Making buttonholes that look neat is one of those things that can make the difference between your finished item looking handmade and it looking homemade. In other words, you don’t want to botch it because it could spoil the look of the beautiful thing you have spent hours making.
Buttons are easy to sew on but the holes often cause more of a problem!
When deciding how to finish a buttonhole, there are a number of options. You could use a buttonhole attachment on your sewing machine, or you could uses zigzags, or you could make a bound buttonhole, or you could do something else entirely, like use a snap or a piece of elastic.
Making a Buttonhole With a Buttonhole Foot
This is definitely the easiest way to make a buttonhole!
When I make a buttonhole using the foot, firstly I have to put the button in the slot at the back. This is to ensure that the finished buttonhole is the correct size. Next I attach the foot to the sewing machine. There is a thingy that comes down; that has to be pulled down and positioned in front of the sticking out bit on the foot.
Then choose the shape of the buttonhole from the stitch menu. My machine offers me several choices but there are only 2 I ever use!
The machine will sew the buttonhole backwards, so when I made toddler dungarees for Boy 4, I lined up the front end of the foot with the top edge of the dungarees.
It automatically stops when the buttonhole is complete. Then all that is left to do is cut through the centre of the button hole.
I would recommend having a practise first! I usually do just to check where the buttonhole starts in relation to the front of the foot. I have to admit to making some mistakes though and ending up with buttonholes that are off centre or in the wrong place!
Making Buttonholes Without a Buttonhole Foot
If you don’t have a buttonhole attachment, it is still possible to make a buttonhole using a sewing machine. I used to do this with my elderly Singer because it did not have buttonhole capabilities.
1. Measure the button. Draw a line where you want the buttonhole to go that is the same width as the button. Draw a box round it.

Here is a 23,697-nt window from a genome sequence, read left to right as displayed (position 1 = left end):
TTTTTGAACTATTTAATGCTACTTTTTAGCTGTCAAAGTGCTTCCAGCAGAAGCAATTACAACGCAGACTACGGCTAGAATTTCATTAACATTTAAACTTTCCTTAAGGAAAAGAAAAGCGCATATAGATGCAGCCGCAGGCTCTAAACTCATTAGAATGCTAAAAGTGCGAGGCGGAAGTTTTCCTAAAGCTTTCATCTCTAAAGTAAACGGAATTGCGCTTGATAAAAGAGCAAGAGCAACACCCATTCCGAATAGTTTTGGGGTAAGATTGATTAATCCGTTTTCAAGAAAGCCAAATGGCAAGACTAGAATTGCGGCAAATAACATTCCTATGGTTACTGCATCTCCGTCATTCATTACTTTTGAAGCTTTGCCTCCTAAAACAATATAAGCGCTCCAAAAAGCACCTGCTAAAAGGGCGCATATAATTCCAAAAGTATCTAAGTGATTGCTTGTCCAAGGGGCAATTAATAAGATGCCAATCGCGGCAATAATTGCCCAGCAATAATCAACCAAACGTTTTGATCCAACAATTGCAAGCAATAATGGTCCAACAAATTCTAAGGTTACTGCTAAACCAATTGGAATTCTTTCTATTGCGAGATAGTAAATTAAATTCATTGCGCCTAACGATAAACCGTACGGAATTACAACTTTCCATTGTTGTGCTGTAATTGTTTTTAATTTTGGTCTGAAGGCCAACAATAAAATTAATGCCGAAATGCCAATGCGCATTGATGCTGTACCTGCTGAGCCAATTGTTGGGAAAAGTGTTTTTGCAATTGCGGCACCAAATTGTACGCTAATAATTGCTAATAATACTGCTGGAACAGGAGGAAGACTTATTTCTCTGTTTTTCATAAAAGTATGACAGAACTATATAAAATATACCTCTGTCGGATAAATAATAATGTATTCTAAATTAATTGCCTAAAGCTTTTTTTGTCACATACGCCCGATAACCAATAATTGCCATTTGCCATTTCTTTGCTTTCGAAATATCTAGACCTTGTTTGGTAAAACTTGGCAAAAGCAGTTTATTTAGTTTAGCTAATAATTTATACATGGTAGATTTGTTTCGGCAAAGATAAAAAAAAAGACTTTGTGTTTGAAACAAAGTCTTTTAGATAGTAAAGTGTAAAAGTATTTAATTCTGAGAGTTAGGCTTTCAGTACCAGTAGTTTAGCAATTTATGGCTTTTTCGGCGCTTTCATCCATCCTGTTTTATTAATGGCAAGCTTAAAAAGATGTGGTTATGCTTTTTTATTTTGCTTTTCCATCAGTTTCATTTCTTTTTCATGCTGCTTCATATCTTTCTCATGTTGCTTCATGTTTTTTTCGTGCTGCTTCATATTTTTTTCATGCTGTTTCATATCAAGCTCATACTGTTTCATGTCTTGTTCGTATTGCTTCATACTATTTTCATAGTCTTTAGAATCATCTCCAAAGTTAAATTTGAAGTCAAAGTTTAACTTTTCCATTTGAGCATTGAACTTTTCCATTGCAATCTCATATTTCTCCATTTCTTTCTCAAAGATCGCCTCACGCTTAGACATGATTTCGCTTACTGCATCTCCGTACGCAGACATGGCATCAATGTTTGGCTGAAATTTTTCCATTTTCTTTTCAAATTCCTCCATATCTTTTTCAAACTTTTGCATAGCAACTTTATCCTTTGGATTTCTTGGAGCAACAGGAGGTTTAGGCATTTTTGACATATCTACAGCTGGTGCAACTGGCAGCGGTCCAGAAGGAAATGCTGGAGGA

2. Using a straight stitch, sew around the box that you have drawn.
3. Change to a zigzag stitch. You will need the zigzags to be small and close together. Sew over the straight stitches with the zigzags.
4. Cut through the centre of the buttonhole.
Making Bound Buttonholes
This is fiddly and probably best for coats and other items made from heavy fabrics.
1. Identify where your buttonhole needs to be. Iron some fusible interfacing to the back.
2. Measure the button and draw a line the same width as the button. Draw a box around it. Sew around the box.
3. Cut a square of fabric and draw the same box onto it. Pin the fabric onto the right side so that the boxes are aligned.
4. Sew around the box. Cut it like this so that you have triangle at each end.
5. Push the fabric square through the buttonhole. Fold up one side so that it covers half of the hole. Pin in place. Repeat for the other half.
6. Taking care not to sew the coat, sew the folds into the square of fabric. If you use a zip foot, you will be able to get good and close. If you don’t have one it doesn’t matter, it will still be fine.
7. Trim the fabric square.
Alternatives to Making a Buttonhole.
If you find making a buttonhole a fiddly pain in the neck and you can’t be bothered don’t want to, there are some alternatives.
1. Use elastic instead. I have done this on dungarees I have made for Boy 4. All it requires is a small piece of elastic caught between the lining and the main fabric. Another similar option would be to crochet strong thread or double thickness of cotton into chains and use that as a loop for a button.
2. Use a snap. If you specifically want a button because of how it looks, you could sew a button over the top.
3. Use velcro. You could sew a button over this too.
What is your favourite way to finish a buttonhole?
We’re all busy. Life is so hectic whatever stage of life you are in. Whether it is work, kids, other family members, stuff at home, it can be so difficult to find time to do things that we enjoy.